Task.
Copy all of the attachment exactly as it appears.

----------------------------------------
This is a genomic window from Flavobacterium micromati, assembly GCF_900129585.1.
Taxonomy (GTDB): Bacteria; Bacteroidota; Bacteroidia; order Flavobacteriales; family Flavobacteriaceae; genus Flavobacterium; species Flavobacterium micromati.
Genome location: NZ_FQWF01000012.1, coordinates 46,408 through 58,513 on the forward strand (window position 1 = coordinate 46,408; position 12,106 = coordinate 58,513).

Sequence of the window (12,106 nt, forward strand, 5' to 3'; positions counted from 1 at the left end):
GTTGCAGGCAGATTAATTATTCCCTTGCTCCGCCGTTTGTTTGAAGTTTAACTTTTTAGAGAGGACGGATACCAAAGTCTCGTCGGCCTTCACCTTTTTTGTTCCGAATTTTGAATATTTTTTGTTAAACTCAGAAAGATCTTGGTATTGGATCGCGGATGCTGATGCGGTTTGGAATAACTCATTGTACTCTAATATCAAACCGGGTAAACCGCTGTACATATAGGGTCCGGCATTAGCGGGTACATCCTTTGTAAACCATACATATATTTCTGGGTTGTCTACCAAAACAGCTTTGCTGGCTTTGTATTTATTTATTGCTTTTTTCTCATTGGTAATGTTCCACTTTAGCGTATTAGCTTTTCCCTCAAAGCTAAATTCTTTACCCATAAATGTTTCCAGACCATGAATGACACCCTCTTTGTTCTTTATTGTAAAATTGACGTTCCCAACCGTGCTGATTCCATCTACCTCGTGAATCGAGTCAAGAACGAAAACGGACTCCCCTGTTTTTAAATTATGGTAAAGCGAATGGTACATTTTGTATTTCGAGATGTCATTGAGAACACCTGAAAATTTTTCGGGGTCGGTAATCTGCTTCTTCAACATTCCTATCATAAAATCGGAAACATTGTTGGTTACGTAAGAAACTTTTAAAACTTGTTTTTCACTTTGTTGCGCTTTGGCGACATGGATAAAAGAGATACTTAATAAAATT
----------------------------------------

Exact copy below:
This is a genomic window from Flavobacterium micromati, assembly GCF_900129585.1.
Taxonomy (GTDB): Bacteria; Bacteroidota; Bacteroidia; order Flavobacteriales; family Flavobacteriaceae; genus Flavobacterium; species Flavobacterium micromati.
Genome location: NZ_FQWF01000012.1, coordinates 46,408 through 58,513 on the forward strand (window position 1 = coordinate 46,408; position 12,106 = coordinate 58,513).

Sequence of the window (12,106 nt, forward strand, 5' to 3'; positions counted from 1 at the left end):
GTTGCAGGCAGATTAATTATTCCCTTGCTCCGCCGTTTGTTTGAAGTTTAACTTTTTAGAGAGGACGGATACCAAAGTCTCGTCGGCCTTCACCTTTTTTGTTCCGAATTTTGAATATTTTTTGTTAAACTCAGAAAGATCTTGGTATTGGATCGCGGATGCTGATGCGGTTTGGAATAACTCATTGTACTCTAATATCAAACCGGGTAAACCGCTGTACATATAGGGTCCGGCATTAGCGGGTACATCCTTTGTAAACCATACATATATTTCTGGGTTGTCTACCAAAACAGCTTTGCTGGCTTTGTATTTATTTATTGCTTTTTTCTCATTGGTAATGTTCCACTTTAGCGTATTAGCTTTTCCCTCAAAGCTAAATTCTTTACCCATAAATGTTTCCAGACCATGAATGACACCCTCTTTGTTCTTTATTGTAAAATTGACGTTCCCAACCGTGCTGATTCCATCTACCTCGTGAATCGAGTCAAGAACGAAAACGGACTCCCCTGTTTTTAAATTATGGTAAAGCGAATGGTACATTTTGTATTTCGAGATGTCATTGAGAACACCTGAAAATTTTTCGGGGTCGGTAATCTGCTTCTTCAACATTCCTATCATAAAATCGGAAACATTGTTGGTTACGTAAGAAACTTTTAAAACTTGTTTTTCACTTTGTTGCGCTTTGGCGACATGGATAAAAGAGATACTTAATAAAATT